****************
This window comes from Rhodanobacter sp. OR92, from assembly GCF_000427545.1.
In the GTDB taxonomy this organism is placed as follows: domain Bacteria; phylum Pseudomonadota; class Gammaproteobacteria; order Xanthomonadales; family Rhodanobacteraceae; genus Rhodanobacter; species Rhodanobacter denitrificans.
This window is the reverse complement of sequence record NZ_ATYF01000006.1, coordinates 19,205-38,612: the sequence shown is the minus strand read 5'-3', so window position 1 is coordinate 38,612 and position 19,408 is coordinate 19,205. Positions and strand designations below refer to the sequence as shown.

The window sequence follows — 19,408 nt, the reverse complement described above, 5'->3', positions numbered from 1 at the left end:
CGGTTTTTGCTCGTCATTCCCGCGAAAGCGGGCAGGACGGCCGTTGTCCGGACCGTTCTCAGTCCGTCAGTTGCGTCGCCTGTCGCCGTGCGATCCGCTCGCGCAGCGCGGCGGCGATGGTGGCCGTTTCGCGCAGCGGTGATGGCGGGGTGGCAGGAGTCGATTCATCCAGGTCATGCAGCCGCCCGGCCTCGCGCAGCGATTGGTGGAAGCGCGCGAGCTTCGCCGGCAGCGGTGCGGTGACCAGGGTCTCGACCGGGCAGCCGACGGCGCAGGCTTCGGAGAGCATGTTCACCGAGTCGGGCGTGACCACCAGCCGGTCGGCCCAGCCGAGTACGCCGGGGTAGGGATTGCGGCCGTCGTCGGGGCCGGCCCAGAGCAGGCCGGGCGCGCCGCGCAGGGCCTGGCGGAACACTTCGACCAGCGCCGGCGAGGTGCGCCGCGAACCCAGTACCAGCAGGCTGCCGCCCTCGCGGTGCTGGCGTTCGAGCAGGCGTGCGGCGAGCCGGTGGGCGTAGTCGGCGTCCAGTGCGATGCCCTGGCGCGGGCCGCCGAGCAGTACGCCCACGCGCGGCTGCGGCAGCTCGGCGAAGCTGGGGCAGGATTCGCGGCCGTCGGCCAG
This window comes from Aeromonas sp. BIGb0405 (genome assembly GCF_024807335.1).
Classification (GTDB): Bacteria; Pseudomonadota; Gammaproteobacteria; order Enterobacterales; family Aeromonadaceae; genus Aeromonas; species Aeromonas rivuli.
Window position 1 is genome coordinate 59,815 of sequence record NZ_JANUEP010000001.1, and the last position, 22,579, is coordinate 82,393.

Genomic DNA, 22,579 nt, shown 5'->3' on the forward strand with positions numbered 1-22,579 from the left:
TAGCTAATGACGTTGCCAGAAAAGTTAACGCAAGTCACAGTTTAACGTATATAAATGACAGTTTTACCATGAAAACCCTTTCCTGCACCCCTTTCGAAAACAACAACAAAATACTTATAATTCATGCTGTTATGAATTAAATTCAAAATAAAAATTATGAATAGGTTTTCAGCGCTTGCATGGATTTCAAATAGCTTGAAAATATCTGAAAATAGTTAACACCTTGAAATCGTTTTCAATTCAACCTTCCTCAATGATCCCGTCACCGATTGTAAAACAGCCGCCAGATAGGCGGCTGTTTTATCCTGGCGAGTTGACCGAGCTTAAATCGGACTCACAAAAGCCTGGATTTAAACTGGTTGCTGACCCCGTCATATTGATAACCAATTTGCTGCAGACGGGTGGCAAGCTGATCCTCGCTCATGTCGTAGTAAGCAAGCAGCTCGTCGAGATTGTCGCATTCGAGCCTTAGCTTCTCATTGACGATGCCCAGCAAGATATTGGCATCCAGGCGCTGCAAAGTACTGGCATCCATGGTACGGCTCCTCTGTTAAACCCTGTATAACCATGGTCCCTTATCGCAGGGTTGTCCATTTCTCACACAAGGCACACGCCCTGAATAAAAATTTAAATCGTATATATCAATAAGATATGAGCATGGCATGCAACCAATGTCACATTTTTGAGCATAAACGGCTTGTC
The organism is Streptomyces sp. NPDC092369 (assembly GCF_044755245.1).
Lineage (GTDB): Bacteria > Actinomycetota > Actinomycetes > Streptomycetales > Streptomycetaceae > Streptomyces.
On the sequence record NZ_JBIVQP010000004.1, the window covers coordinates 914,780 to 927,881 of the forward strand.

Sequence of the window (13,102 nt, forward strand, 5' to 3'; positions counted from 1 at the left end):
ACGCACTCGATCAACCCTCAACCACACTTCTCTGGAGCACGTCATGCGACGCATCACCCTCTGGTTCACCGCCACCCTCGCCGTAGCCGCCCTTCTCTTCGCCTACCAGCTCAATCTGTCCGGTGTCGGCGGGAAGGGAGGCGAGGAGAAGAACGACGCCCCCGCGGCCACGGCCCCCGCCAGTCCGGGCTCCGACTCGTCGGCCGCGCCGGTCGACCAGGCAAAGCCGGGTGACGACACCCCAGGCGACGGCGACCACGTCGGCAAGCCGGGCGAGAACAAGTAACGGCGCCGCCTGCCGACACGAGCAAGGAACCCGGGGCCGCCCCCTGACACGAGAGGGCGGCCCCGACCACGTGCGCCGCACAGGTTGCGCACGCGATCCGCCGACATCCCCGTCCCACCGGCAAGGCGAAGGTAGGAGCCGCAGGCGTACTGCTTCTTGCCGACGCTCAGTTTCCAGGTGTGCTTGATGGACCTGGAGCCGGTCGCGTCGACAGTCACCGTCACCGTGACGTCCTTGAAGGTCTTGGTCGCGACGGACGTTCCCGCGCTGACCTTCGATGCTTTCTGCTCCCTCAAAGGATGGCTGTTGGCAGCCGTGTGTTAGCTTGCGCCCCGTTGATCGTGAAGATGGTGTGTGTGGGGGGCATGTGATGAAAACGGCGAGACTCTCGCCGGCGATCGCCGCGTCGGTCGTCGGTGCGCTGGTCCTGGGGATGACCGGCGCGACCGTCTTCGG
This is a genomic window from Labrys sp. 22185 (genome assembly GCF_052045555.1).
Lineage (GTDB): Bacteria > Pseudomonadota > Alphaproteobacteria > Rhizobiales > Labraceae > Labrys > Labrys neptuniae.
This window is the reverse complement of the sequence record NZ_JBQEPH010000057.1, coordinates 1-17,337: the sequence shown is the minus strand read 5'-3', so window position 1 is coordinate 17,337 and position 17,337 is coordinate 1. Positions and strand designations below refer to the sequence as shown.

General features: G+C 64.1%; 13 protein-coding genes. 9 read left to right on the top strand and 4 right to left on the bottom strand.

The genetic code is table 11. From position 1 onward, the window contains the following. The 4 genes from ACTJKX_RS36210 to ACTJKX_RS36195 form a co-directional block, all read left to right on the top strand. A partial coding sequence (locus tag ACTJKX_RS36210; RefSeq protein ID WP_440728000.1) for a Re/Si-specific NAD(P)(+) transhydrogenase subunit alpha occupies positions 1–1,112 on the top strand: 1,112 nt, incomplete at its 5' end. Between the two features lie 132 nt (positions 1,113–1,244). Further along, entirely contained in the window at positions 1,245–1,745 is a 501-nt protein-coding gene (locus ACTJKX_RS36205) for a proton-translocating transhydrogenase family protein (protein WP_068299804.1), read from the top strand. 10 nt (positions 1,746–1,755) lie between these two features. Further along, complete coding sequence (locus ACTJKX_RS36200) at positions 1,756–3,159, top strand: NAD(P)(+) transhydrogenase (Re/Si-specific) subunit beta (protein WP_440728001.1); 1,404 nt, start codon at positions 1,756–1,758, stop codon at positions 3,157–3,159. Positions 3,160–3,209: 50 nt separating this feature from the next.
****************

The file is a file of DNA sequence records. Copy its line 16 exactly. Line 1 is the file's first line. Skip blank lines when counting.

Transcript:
This is a genomic window from Labrys sp. 22185 (genome assembly GCF_052045555.1).